Heart block is a disease or inherited condition that causes a fault within the heart's natural pacemaker due to some kind of obstruction (or block) in the electrical conduction system of the heart. Despite the severe-sounding name, heart block may often cause no symptoms at all in some cases, or occasional missed heartbeats in other cases (which can cause lightheadedness, syncope (fainting), and palpitations), or may require an artificial pacemaker to be implanted, depending upon exactly where in the heart conduction is being impaired and how significantly it is affected. In severe cases where the heart's ability to control and trigger heartbeats may be completely ineffective or unreliable, heart block can usually be treated by inserting an artificial pacemaker, a medical device that provides correct electrical impulses to trigger heart beats, compensating for the natural pacemaker's unreliability. Therefore, heart block frequently has no effects, or mild and occasional effects, and is not life-threatening in the vast majority of cases, and is usually treatable in more serious cases.

The human heart uses electrical signals to maintain and initiate the regular heart beat in a living person; incorrect conduction can lead to mild or serious symptoms depending upon the location of the blockage and how severely conduction is being blocked. Conduction is initiated by the sinoatrial node (sinus node or SA node), and then travels to the atrioventricular node (AV node) which also contains a secondary pacemaker that acts as a backup for the SA nodes, then to the bundle of His and then via the bundle branches to the point of the apex of the fascicular branches (shown in the diagram on the right). Blockages are therefore classified based on where the blockage occurs - namely the SA node (Sinoatrial block), AV node (AV block or AVB), and at or below the bundle of His (Intra-Hisian or Infra-Hisian block respectively). Infra-Hisian blocks may occur at the left or right bundle branches (bundle branch block) or the fascicles of the left bundle branch (fascicular block or Hemiblock). SA and AV node blocks are each divided into three degrees, with second degree blocks being divided into two types (written either type I or II or type 1 or 2). The term Wenckebach block is also used for second degree type 1 blocks of either the SA or AV node; in addition second degree blocks type 1 and 2 are also sometimes known as Mobitz 1 and Mobitz 2. Clinically speaking, the blocks tend to have more serious potential the closer they are to the 'end' of the electrical path (the muscles of the heart regulated by the heartbeat), and less serious effects the closer they are to the 'start' (at the SA node), because the potential disruption becomes greater as more of the 'path' is 'blocked' from its 'end' point. Therefore, most of the important heart blocks are AV nodal blocks and infra-Hisian blocks. SA blocks are usually of lesser clinical significance, since in the event of SA block, the AV node contains a secondary pacemaker which would still maintain a heart rate of around 40 - 60 beats per minute, sufficient for consciousness and much of daily life in the majority of individuals. SA and AV node blocks are each divided into three degrees, with second degree blocks being divided into two types (written either type I or II or type 1 or 2). In an SA block, the electrical impulse is delayed or blocked on the way to the atria, thus delaying atrial depolarization. By contrast, an AV block occurs in the AV node and delays ventricular depolarization. The term Wenckebach block is also used for some heart blocks, and can refer to a second degree type I block in either the SA node or the AV node, however the ECG features of the two are quite distinctly different. SA nodal blocks SA blocks rarely give severe symptoms, because even if an individual had complete block at this level of the conduction system (which is uncommon), the secondary pacemaker of the heart would be at the AV node, which would fire at 40 to 60 beats a minute, which is enough to retain consciousness in the resting state. However SA block is capable of causing problematic symptoms even so, and may also hint at conduction issues elsewhere in the heart, and therefore SA blocks are - despite their lower level of lifethreatening risk - still the most common indication for pacemaker implantation in the US. Types of SA nodal blocks include: SA node Wenckebach (Mobitz I) SA node Mobitz II SA node exit block In addition to the above blocks, the SA node can be suppressed by any other arrhythmia that reaches it. This includes retrograde conduction from the ventricles, ectopic atrial beats, atrial fibrillation, and atrial flutter. The difference between SA node block and SA node suppression is that in SA node block an electrical impulse is generated by the SA node that doesn't make the atria contract. In SA node suppression, on the other hand, the SA node doesn't generate an electrical impulse because it is reset by the electrical impulse that enters the SA node. AV nodal blocks There are three basic types of AV nodal block: First-degree AV block Second-degree AV block Type I second-degree AV block (Mobitz I), also known as Wenckebach block Type 2 second-degree AV block (Mobitz II) - due to a block in or below the bundle of His Third-degree AV block (complete heart block) Infra-Hisian block Infra-Hisian block is that of the distal conduction system. Types of infra-Hisian block include: Type 2 second degree heart block (Mobitz II) –a type of AV block due to a block within or below the bundle of His Left anterior fascicular block Left posterior fascicular block Right bundle branch block Of these types of infra-Hisian block, Mobitz II heart block is considered most important because of the possible progression to complete heart block.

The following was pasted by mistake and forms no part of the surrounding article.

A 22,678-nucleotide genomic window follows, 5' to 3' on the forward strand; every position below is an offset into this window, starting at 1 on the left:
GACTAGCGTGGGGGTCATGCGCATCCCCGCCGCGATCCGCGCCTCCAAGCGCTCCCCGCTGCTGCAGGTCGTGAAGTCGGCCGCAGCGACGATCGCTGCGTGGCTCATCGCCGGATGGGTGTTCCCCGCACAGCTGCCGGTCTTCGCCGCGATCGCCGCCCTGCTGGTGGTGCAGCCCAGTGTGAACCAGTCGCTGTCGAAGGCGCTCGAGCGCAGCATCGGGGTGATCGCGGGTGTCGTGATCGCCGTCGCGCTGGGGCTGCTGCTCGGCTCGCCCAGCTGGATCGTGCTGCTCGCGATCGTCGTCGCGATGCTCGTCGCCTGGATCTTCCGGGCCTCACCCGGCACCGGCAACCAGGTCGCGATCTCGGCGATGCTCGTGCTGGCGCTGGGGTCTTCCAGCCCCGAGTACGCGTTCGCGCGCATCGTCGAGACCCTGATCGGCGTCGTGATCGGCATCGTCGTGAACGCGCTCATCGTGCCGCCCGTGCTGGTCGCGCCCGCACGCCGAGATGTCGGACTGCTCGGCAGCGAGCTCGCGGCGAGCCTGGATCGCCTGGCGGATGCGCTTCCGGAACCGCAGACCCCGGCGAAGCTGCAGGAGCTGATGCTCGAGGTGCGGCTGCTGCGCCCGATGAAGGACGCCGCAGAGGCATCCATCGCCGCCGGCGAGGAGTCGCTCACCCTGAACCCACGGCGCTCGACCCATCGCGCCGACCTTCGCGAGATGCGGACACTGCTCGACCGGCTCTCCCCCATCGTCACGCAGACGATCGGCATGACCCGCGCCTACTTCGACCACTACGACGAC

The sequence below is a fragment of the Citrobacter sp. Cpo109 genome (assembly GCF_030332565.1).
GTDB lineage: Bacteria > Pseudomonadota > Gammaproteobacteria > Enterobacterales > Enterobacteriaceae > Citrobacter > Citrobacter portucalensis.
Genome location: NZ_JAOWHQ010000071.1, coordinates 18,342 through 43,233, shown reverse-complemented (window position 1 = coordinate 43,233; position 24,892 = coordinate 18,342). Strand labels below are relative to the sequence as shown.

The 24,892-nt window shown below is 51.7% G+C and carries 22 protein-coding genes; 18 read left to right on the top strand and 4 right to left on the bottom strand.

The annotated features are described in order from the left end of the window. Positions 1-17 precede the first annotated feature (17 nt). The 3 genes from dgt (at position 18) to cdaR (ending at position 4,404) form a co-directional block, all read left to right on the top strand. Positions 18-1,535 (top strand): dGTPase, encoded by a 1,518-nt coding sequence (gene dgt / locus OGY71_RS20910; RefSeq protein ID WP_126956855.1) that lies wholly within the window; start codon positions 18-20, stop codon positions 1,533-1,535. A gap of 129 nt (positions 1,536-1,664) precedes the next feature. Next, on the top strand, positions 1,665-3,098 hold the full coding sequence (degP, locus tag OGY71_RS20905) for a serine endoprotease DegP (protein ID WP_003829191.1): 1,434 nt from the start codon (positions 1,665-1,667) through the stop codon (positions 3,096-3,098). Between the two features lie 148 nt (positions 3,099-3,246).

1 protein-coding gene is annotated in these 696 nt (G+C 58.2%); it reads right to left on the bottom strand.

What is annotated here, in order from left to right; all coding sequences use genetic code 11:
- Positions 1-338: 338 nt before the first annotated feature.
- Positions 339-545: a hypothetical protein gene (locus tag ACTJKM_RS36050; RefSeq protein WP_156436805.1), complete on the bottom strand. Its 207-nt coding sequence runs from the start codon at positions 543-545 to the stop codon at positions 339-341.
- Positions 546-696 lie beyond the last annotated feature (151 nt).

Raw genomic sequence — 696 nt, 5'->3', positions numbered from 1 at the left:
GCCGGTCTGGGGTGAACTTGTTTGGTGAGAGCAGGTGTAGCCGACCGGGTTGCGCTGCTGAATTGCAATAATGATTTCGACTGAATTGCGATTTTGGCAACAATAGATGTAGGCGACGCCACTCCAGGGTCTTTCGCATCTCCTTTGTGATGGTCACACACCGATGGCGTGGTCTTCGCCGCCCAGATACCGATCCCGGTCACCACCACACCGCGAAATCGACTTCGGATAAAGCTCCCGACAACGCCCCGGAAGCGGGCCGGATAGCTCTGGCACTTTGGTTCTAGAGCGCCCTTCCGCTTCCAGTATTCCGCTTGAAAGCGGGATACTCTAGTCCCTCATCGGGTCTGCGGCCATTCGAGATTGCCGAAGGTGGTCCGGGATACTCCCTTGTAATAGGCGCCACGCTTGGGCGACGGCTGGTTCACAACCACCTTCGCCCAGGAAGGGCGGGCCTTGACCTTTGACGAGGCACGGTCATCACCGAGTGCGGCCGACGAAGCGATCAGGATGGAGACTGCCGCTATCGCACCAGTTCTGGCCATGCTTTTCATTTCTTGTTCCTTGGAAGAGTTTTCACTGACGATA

© 2016-2017 - Hospitals.am, Ստեղծված "ԱՐԴԱՍԵ"-ի կողմից

Զանգ օպերատորին      +37460651003